The overdue correction of the human image should make the advantages of the manageable space recognizable and thus usable: After all, the ability to recognize – including the spontaneous understanding of increasingly complex problems – as well as the willingness to cooperate and solidarity decrease beyond its limits. The Europe concept outlined here therefore has less similarities with the current government models of real or supposed superpowers and superpowers than with the Holy Roman Empire, which was dissolved in 1806 (which only enabled the culture of German Classicism – similar to the city-states in medieval Upper Italy and the ancient Greece). In principle, it comes very close to the model of little Switzerland. It can also be seen as an optimal combination of personality, solidarity and subsidiarity – it is no coincidence that these are the three pillars of Catholic social teaching.
Its implementation requires a radical rethink. From today’s perspective, it is not to be expected that such a spiritual reconstruction of Europe will take place quickly and top down, the temptation of the nation states in today’s EU to maintain their outstanding constitutional position is too strong. However, we will soon experience radical upheavals from the convergence of our civilization’s increasing vulnerability and the ever worse strikes of climate catastrophes, which centralism and globalization cannot control. Rescue by implementing the new image of man can only take place “from the bottom up”, therefore lies with the citizens of Europe. According to Erich Kästner, “There is nothing good unless you do it”, each of us can make important contributions to this,
– by asking each political project whether it is “human-friendly”;
– by engaging in neighborly and civil society activities, thereby refuting the power claim of the authority “coming from above”. This can start very modestly, for example by trying to give an honest compliment to three people every day outside the family. That would make us appear empathetic; and, as has already been said, such a reputation should trigger a snowball effect of solidarity.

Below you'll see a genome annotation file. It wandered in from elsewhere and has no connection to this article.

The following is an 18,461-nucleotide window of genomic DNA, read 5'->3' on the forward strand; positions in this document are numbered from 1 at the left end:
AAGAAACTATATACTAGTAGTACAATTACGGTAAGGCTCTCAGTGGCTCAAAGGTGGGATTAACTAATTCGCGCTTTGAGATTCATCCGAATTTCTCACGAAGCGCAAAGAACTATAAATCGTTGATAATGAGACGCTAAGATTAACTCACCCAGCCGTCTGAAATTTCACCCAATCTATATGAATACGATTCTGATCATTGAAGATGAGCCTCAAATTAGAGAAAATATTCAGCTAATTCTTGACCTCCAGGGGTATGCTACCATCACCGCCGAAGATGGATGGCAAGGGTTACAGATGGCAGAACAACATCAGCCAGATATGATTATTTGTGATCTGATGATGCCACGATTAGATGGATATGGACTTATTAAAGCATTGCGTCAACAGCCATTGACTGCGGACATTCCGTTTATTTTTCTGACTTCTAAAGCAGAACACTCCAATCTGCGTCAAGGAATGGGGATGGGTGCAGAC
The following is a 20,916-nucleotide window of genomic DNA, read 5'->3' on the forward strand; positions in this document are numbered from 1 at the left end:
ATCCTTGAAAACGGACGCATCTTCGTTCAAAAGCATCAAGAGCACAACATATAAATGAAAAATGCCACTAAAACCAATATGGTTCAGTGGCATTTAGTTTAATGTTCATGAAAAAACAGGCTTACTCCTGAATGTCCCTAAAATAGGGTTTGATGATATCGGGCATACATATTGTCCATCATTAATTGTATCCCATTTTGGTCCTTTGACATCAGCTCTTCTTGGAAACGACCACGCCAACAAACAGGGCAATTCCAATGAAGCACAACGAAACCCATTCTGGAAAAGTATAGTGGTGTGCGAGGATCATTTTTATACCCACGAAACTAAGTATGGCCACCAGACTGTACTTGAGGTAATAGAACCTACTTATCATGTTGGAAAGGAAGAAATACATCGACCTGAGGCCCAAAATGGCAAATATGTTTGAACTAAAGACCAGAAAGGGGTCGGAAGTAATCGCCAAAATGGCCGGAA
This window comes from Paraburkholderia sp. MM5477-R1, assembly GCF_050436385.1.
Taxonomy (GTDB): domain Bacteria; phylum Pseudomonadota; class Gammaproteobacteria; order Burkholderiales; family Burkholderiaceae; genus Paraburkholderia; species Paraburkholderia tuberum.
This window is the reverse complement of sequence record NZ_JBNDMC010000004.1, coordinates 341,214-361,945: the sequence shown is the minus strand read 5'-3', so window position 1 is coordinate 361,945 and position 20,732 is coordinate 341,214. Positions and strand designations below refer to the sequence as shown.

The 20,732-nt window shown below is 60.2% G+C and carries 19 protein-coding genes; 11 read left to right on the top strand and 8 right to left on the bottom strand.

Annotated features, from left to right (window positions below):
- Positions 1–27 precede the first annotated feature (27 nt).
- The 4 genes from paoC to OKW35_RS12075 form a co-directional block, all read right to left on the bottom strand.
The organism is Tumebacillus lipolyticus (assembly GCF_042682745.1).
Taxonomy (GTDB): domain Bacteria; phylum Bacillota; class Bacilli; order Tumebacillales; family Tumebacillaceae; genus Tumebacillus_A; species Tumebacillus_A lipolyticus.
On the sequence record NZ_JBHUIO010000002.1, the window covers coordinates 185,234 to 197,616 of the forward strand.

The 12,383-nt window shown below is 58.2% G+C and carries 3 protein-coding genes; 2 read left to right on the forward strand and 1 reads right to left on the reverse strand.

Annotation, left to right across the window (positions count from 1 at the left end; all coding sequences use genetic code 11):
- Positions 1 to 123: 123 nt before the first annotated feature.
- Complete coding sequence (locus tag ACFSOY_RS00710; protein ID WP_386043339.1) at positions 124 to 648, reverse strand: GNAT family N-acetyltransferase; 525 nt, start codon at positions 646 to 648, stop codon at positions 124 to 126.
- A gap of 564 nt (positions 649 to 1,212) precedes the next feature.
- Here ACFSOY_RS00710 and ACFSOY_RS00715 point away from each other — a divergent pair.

Addendum: How long will the phenomenon of new re-nationalization last?

Easter 2020 was all about the corona crisis. It made us rediscover the feeling of closeness and thus reinforces both the new view of the human image and the consequent emphasis on the principle of resilience. However, the political implementation of my theses is threatened by the now obvious process of returning to the nation state. For the pan-European decision-making process is disappointing, and although local solidarity is receiving unbelievable encouragement, there is practically nothing to be felt below the nation states of political regionalism.

The reason for resorting to the nation state is probably that it can act effectively as the only institution in the current exceptional situation, in which the planning horizon is radically shortened. This is nothing new, because even in the constitution of old republican Rome, the senate was able to grant a dictator unlimited power in times of crisis – but only for a period of six months. There are good reasons for this time limitation: in a medium or long-term perspective, the inevitable, initially small mistakes of the dictators are solidified; and it is becoming increasingly important to weigh up the pros and cons of various options for action in a free discourse.

And so, on the one hand, the nation-state will still tend to overestimate itself at the European level and will not feel like the regions weak enough to fully submit to a European institution. In comparison to the regions, on the other hand, he will still lack the manageability as a prerequisite for a rooted discourse.

In history, there have always been “reactionary” restoration attempts, that is, the attempt to return to old models of success in politics that could not prove themselves in the wake of a crisis. However, these restorations have failed on a regular basis, as long as the reasons why these successful models came into crisis were not incorporated. This also applies to the new re-nationalization: As the term “glocalization” puts it, large nation states in particular have been in a quandary since globalization began; after all, they have become too small for quite a few Europe-wide and global problems, and for others – such as those relating to location or cultural identity – too big.